RS: I follow Christ.

  2. Richard Smith
    Posted March 25, 2012 at 12:22 pm | Permalink

    mark mcculley: I quoted Galatians 4:6 which is about God sending the Spirit to people who are already legally sons. RS protested that the text was not about imputation and justification. (And presumably not about the atonement either, since that’s something he doesn’t think we need “to hold out in evangelism”.) I suggest we read the context.

    RS: The context of a text of Scripture or another human being’s writings is always a good thing. So note that your comments about my comments about the atonement were taken out of context. They were in response to your question. Taken alone, sure enough they sound like heresy. But when they are read in light of your question, something different emerges.

    But I would argue that the context of what Paul was speaking about meant that his language in those words does not mean that the Spirit has no activity in the sinner before justification. The Spirit has work to do in sinners before they are justified (conviction as in John 16), in regenerating them, and then in working all blessings in them after they are justified. The fact that God sends the Spirit or pours out His Spirit on people does not in and of itself mean that the Spirit does not regenerate sinners before they are justified. God can and does pour out His Spirit on those who have been believers for years. The Spirit was poured out in Acts 2, but surely many of those people in the upper room were already believers.

    Gal 3:3 O foolish Galatians! Who has bewitched you? It was before your eyes that Jesus Christ was publicly portrayed AS CRUCIFIED. 2 Let me ask you only this: Did you receive the Spirit by works of the law or by hearing with faith? 3 Are you so foolish? Having begun by the Spirit, are you now being perfected by the flesh? 4 Did you suffer so many things in vain—if indeed it was in vain? 5 Does he who supplies the Spirit to you and works miracles among you do so by works of the law, or by hearing with faith— 6 just as Abraham “believed God, and it was COUNTED to him as righteousness”?

    mcmark: hearing what? hearing about hearing, or hearing about the cross as satisfaction of law?

    RS: So they began by the Spirit? Notice that faith is the gift of God which the Spirit works in His people. So if people have faith and then they are declared just, we have the work of the Spirit before there is justification.

    Gal 3:12 But the law is not of faith, rather “The one who does them shall live by them.” 13 Christ REDEEMED us from the curse of the law by BECOMING A CURSE FOR US —for it is written, “Cursed is everyone who is HANGED ON A TREE”— 14 SO THAT IN CHRIST Jesus the blessing of Abraham would come to the Gentiles, so that we would receive the promised Spirit through faith…

    RS: Here are the verses I have stressed before. Christ became a curse for His people for what purpose? So that in Christ His people would receive the promised Spirit through faith. But again, who is it that works faith in the sinner? The Spirit.

    Gal 3:24 So then, the law was our guardian until Christ came, in order that we would be justified by faith. 25 But now that faith has come, we are no longer under a guardian, 26 for IN CHRIST Jesus you ARE SONS of God, through faith. 27 For as many of you as were baptized INTO CHRIST have put on Christ. 28 There is neither Jew nor Greek, there is neither slave nor free, there is no male and female, for you are all one in Christ Jesus. 29 And if you are Christ’s, then you are Abraham’s offspring, heirs according to promise.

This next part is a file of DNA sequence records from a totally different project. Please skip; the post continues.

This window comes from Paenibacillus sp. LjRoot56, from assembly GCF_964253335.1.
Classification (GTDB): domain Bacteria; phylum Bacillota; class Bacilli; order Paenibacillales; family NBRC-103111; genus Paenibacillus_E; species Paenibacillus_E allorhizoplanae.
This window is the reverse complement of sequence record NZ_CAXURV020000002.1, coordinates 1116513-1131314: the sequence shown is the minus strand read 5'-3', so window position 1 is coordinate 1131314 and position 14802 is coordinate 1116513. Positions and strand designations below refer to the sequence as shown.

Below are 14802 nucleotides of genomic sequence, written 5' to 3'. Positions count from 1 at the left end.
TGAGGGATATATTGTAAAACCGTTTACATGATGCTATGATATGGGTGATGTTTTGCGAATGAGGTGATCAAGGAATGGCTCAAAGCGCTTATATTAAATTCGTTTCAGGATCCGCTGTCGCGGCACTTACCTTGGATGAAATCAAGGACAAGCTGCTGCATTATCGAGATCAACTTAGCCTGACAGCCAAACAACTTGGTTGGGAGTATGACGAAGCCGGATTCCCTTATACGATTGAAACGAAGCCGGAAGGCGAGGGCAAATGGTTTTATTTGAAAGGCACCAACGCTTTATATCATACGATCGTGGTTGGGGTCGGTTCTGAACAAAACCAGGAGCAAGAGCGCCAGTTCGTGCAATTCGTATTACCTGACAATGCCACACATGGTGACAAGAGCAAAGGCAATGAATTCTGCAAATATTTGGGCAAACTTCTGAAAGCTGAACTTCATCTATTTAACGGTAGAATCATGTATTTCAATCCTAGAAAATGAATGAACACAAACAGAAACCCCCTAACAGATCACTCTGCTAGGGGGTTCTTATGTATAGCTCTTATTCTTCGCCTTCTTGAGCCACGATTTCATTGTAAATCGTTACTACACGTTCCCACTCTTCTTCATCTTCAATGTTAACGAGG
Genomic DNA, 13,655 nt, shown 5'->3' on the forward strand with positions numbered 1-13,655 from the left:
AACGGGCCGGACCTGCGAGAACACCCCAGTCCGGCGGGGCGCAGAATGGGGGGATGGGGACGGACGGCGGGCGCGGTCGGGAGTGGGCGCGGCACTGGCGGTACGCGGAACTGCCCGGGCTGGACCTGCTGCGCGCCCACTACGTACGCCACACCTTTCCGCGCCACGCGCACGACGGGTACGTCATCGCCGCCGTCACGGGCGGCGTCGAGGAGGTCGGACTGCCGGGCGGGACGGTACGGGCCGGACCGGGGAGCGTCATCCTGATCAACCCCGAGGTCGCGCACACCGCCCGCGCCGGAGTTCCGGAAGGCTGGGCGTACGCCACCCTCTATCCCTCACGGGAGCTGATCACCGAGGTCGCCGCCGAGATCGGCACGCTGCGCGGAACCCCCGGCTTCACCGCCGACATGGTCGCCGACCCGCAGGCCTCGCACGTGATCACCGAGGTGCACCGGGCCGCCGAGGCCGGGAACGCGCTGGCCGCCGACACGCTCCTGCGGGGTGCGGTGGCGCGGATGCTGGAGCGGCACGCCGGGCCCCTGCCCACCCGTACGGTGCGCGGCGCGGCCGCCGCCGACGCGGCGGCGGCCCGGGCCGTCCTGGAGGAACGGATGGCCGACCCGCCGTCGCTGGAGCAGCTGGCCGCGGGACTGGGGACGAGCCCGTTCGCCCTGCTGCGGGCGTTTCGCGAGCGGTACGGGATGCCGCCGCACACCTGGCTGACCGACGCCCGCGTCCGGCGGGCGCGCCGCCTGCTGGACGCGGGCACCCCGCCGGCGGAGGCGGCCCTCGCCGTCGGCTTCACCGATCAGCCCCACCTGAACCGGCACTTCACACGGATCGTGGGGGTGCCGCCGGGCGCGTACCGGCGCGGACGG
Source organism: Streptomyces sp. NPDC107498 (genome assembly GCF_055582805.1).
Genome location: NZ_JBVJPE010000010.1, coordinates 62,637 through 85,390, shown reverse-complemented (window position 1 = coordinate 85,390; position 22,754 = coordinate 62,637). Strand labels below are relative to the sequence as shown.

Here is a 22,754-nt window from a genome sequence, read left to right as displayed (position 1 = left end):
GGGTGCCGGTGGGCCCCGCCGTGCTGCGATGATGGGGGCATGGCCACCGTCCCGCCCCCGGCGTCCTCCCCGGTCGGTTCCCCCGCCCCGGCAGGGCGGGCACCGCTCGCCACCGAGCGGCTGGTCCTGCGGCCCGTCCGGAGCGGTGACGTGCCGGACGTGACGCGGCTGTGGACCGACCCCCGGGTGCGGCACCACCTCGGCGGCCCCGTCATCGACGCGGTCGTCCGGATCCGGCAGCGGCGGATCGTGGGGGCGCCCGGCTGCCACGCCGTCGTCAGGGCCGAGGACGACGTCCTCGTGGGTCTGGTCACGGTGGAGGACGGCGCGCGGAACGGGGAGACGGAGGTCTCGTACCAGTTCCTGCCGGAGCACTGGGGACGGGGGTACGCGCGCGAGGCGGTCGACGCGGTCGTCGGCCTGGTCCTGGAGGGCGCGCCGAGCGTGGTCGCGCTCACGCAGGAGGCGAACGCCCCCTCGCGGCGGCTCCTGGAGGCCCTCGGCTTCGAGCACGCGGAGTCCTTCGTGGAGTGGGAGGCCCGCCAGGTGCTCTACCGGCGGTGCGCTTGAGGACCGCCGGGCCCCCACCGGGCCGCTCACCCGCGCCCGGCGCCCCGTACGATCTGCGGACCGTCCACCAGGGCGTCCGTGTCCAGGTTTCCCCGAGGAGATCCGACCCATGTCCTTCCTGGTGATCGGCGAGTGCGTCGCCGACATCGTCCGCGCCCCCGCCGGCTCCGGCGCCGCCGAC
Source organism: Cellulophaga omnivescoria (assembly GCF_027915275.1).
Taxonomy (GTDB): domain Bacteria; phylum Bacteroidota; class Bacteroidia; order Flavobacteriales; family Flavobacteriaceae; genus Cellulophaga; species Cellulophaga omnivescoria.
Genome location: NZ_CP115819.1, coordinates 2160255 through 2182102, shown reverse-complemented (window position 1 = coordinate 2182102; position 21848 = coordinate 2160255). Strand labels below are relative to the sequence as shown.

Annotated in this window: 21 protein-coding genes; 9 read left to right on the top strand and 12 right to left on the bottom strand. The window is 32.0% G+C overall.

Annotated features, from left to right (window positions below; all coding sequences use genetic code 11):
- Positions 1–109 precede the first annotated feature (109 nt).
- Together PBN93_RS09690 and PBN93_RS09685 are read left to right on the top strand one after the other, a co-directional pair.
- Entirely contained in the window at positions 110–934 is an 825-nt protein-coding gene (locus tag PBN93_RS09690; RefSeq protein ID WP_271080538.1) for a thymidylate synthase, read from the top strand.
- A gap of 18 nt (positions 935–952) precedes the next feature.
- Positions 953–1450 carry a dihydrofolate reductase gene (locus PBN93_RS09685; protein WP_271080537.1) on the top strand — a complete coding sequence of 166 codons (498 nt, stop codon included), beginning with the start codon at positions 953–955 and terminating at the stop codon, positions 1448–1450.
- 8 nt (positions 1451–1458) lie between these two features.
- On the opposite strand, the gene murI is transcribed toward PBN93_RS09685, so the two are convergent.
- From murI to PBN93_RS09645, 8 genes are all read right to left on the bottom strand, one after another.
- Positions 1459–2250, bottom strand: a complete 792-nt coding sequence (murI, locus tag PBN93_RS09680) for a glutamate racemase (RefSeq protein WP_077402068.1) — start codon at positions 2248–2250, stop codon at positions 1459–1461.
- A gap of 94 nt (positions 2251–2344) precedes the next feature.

RS: So it is only when a person is in Christ that a person can know that s/he is an heir according to promise. Indeed only those who are in Christ are sons of God through faith. But again, faith is the work of the Spirit in regeneration.

    Gal 4:4 But when the fullness of time had come, God sent forth his Son, born of woman, BORN UNDER THE LAW TO REDEEM THOSE WHO WERE UNDER THE LAW so that we would receive adoption as sons.

    6 And because you are sons, God has sent the Spirit of his Son into our hearts, crying, “Abba! Father!”

    RS: So are you saying that sinners become regenerate without the Spirit and come up with faith without the Spirit and are adopted without the Spirit and then God sends the Spirit into their hearts? I hope not. It is the Spirit who convicts of sin and it is the Spirit who regenerates sinners and gives them faith so that the elect can receive Christ Himself. The sons of God are indeed those with the Spirit in them crying out “Abba.” But this can be said for those who have been justified for years as well. For anyone to truly call God “Father”, whether newly converted or not, it takes the work of the Spirit to do that.

  3. Dan Elifson
    Posted March 25, 2012 at 4:21 pm | Permalink

    I could couldn’t agree more with Dr. Hart. Although I don’t think Jonathan Edwards is responsible for the present mess.

  4. Posted March 25, 2012 at 7:24 pm | Permalink

    Dan E., I wouldn’t blame Edwards either, but an undue esteem for Edwards is not helping.

  5. mark mcculley
    Posted March 29, 2012 at 4:22 pm | Permalink

    D A Carson seems to me very much like John Stott. I guess some folks thought Stott was a “Calvinist”

    Carl Trueman: “Stott’s answer at each step of his career seems to have been to declare ‘Be reasonable: do it my way. After all, I am John Stott. Remind me again: who on earth are you?’ That is how it went within Anglican evangelicalism; and most notoriously it is how it went with the Lausanne movement. He was not the first leader to handle criticism in such a way and he certainly was not the last. There are lessons here for our current parachurch religious culture in the USA which is arguably more enamoured today with the idea of the big celebrity
    leader than at any point in the recent past.”

  6. mark mcculley
    Posted September 26, 2012 at 8:18 am | Permalink

    Doctrinal aversion, radical individualism, unexamined subjectivism—these are only a few of the problems afflicting the evangelical church. In The Creedal Imperative, Carl Trueman wisely applies his vast historical knowledge to offer a remedy for such deficiencies. This book is especially important for so many believers whose Christian life, like mine, grew out of the soil of vibrant experience with insufficient doctrinal moorings. And beyond merely correcting errors, the lessons here have great potential for protecting the church, reinvigorating our cherished beliefs, and fostering greater unity in our worship. I’m grateful for Carl, and I’m grateful he wrote this book.”
    —C. J. Mahaney, Sovereign Grace Ministries